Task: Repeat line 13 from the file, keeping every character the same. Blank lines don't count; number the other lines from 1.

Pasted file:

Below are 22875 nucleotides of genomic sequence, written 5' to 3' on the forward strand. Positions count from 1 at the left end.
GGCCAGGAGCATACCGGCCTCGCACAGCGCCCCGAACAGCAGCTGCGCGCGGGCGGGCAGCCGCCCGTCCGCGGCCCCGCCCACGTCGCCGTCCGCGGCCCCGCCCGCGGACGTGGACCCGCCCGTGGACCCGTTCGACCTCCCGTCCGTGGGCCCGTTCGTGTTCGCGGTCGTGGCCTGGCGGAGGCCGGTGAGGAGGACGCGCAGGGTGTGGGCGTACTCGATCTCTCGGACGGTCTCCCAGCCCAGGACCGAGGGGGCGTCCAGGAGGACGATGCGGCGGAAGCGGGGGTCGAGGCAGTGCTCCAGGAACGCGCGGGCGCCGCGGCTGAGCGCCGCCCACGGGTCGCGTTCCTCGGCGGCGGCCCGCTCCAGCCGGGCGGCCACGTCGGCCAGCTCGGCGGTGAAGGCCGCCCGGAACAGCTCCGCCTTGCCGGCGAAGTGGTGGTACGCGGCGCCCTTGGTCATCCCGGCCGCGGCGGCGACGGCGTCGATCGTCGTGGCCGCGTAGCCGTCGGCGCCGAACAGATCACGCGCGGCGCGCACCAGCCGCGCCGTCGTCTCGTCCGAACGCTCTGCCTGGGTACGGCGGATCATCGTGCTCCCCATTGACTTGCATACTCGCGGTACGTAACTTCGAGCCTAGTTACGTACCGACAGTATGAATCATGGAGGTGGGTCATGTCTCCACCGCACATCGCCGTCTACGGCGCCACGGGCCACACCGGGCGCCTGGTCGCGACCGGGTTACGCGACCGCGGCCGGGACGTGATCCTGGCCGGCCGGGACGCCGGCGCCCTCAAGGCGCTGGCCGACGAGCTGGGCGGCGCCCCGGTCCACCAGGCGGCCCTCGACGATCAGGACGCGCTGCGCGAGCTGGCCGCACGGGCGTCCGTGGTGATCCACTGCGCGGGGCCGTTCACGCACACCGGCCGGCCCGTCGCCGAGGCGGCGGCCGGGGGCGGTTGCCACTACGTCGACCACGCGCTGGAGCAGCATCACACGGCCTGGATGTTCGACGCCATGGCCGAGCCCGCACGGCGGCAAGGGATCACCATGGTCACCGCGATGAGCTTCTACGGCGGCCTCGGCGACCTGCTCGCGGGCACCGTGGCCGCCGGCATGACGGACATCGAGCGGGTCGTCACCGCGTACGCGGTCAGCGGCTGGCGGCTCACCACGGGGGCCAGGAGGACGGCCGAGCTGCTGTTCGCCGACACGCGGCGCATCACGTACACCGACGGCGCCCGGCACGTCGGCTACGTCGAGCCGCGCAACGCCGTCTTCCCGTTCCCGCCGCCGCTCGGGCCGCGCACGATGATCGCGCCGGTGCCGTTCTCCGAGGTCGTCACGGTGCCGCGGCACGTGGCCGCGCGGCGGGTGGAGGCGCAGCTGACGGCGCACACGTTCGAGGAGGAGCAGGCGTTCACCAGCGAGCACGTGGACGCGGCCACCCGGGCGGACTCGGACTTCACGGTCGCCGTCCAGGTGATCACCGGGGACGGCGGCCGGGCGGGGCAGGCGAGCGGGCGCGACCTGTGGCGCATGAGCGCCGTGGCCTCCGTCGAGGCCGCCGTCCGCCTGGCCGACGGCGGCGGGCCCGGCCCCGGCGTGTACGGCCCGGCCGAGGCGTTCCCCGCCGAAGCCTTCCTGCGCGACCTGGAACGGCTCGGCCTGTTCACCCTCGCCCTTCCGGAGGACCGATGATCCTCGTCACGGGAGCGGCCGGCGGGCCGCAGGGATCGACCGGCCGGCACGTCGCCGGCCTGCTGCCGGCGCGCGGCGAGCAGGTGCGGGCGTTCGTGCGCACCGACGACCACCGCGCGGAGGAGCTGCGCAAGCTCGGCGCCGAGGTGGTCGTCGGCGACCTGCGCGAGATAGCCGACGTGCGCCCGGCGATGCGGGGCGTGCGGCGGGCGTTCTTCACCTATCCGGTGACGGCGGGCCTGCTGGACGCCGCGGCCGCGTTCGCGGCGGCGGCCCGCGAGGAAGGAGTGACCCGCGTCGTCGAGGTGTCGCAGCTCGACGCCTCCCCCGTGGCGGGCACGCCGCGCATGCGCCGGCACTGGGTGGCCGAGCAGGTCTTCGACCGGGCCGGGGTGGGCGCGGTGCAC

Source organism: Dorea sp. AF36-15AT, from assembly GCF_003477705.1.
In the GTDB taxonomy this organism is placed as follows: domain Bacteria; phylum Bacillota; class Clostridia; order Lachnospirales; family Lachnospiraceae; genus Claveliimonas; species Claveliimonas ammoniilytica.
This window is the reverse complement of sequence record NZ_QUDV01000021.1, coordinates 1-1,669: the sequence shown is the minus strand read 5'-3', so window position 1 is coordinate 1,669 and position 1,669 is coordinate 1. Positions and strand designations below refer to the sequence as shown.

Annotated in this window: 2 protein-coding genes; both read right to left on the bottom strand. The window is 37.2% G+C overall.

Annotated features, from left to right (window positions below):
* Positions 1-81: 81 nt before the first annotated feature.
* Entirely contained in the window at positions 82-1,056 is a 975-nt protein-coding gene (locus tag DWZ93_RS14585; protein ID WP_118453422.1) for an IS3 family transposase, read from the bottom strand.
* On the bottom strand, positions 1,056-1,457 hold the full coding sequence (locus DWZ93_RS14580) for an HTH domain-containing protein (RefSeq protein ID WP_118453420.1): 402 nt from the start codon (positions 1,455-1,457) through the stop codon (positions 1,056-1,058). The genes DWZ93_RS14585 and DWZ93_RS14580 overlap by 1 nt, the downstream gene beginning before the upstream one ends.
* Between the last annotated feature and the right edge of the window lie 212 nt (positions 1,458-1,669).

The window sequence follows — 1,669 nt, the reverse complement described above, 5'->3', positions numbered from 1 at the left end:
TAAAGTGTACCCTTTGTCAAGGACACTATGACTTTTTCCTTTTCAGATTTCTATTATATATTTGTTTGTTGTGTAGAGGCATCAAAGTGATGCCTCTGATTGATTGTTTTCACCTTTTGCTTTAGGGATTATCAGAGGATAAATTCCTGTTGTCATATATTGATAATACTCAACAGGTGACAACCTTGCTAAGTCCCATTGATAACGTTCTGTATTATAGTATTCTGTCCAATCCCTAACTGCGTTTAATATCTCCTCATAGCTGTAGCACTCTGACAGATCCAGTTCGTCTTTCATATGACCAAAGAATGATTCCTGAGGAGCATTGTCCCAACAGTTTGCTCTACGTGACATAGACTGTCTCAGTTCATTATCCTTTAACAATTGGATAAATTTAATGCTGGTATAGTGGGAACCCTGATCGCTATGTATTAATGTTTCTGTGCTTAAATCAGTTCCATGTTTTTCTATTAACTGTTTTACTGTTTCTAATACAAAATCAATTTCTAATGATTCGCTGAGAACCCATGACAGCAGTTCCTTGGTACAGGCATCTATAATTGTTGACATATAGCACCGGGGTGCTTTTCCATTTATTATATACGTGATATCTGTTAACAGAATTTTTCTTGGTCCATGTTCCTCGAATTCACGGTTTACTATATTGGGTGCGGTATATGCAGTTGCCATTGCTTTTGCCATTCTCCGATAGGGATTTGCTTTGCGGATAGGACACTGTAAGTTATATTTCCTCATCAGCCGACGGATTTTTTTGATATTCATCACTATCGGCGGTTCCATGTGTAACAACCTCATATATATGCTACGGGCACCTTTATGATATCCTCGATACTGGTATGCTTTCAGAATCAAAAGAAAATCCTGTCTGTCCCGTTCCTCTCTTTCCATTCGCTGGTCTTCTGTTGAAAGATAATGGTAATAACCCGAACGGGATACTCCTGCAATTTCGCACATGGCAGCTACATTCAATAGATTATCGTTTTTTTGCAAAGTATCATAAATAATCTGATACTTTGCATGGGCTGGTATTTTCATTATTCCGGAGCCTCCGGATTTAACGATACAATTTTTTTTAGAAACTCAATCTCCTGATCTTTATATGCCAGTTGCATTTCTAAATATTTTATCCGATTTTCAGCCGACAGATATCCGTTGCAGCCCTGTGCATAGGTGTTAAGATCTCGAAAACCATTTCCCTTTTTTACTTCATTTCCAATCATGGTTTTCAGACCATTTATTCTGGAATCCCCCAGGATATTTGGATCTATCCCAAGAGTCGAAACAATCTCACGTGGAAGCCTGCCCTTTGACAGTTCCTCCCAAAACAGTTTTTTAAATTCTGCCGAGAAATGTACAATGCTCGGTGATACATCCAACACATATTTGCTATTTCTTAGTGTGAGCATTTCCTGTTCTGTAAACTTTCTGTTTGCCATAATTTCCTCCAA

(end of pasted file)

TAAAGTGTACCCTTTGTCAAGGACACTATGACTTTTTCCTTTTCAGATTTCTATTATATATTTGTTTGTTGTGTAGAGGCATCAAAGTGATGCCTCTGATTGATTGTTTTCACCTTTTGCTTTAGGGATTATCAGAGGATAAATTCCTGTTGTCATATATTGATAATACTCAACAGGTGACAACCTTGCTAAGTCCCATTGATAACGTTCTGTATTATAGTATTCTGTCCAATCCCTAACTGCGTTTAATATCTCCTCATAGCTGTAGCACTCTGACAGATCCAGTTCGTCTTTCATATGACCAAAGAATGATTCCTGAGGAGCATTGTCCCAACAGTTTGCTCTACGTGACATAGACTGTCTCAGTTCATTATCCTTTAACAATTGGATAAATTTAATGCTGGTATAGTGGGAACCCTGATCGCTATGTATTAATGTTTCTGTGCTTAAATCAGTTCCATGTTTTTCTATTAACTGTTTTACTGTTTCTAATACAAAATCAATTTCTAATGATTCGCTGAGAACCCATGACAGCAGTTCCTTGGTACAGGCATCTATAATTGTTGACATATAGCACCGGGGTGCTTTTCCATTTATTATATACGTGATATCTGTTAACAGAATTTTTCTTGGTCCATGTTCCTCGAATTCACGGTTTACTATATTGGGTGCGGTATATGCAGTTGCCATTGCTTTTGCCATTCTCCGATAGGGATTTGCTTTGCGGATAGGACACTGTAAGTTATATTTCCTCATCAGCCGACGGATTTTTTTGATATTCATCACTATCGGCGGTTCCATGTGTAACAACCTCATATATATGCTACGGGCACCTTTATGATATCCTCGATACTGGTATGCTTTCAGAATCAAAAGAAAATCCTGTCTGTCCCGTTCCTCTCTTTCCATTCGCTGGTCTTCTGTTGAAAGATAATGGTAATAACCCGAACGGGATACTCCTGCAATTTCGCACATGGCAGCTACATTCAATAGATTATCGTTTTTTTGCAAAGTATCATAAATAATCTGATACTTTGCATGGGCTGGTATTTTCATTATTCCGGAGCCTCCGGATTTAACGATACAATTTTTTTTAGAAACTCAATCTCCTGATCTTTATATGCCAGTTGCATTTCTAAATATTTTATCCGATTTTCAGCCGACAGATATCCGTTGCAGCCCTGTGCATAGGTGTTAAGATCTCGAAAACCATTTCCCTTTTTTACTTCATTTCCAATCATGGTTTTCAGACCATTTATTCTGGAATCCCCCAGGATATTTGGATCTATCCCAAGAGTCGAAACAATCTCACGTGGAAGCCTGCCCTTTGACAGTTCCTCCCAAAACAGTTTTTTAAATTCTGCCGAGAAATGTACAATGCTCGGTGATACATCCAACACATATTTGCTATTTCTTAGTGTGAGCATTTCCTGTTCTGTAAACTTTCTGTTTGCCATAATTTCCTCCAA